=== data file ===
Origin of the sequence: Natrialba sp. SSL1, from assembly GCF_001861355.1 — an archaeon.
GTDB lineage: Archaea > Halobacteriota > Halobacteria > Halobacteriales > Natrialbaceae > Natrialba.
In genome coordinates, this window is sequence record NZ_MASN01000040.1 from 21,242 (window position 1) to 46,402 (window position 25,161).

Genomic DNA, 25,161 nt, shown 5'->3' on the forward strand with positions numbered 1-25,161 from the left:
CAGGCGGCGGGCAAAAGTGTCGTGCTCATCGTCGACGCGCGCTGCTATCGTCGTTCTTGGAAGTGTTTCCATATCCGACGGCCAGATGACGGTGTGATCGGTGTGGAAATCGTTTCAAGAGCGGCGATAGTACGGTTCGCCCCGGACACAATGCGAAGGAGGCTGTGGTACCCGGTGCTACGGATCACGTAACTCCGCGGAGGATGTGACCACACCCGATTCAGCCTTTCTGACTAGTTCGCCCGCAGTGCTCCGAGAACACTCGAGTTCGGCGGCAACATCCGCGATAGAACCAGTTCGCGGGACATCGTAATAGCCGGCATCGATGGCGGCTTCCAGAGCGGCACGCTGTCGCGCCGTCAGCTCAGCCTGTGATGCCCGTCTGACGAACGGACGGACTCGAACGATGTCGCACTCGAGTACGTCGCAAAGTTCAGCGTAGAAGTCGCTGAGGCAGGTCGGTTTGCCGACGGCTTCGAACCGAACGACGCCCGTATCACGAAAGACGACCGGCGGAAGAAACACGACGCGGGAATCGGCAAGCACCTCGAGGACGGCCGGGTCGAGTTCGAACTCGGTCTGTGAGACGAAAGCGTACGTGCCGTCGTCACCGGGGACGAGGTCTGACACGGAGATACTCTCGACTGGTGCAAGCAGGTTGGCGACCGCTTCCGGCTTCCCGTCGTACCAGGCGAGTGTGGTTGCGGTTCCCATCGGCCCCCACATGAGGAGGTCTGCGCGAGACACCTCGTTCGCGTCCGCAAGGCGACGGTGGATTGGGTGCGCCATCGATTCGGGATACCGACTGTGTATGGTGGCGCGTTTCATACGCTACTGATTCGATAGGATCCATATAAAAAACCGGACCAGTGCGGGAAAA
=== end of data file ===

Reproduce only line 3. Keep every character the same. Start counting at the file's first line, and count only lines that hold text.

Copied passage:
In genome coordinates, this window is sequence record NZ_MASN01000040.1 from 21,242 (window position 1) to 46,402 (window position 25,161).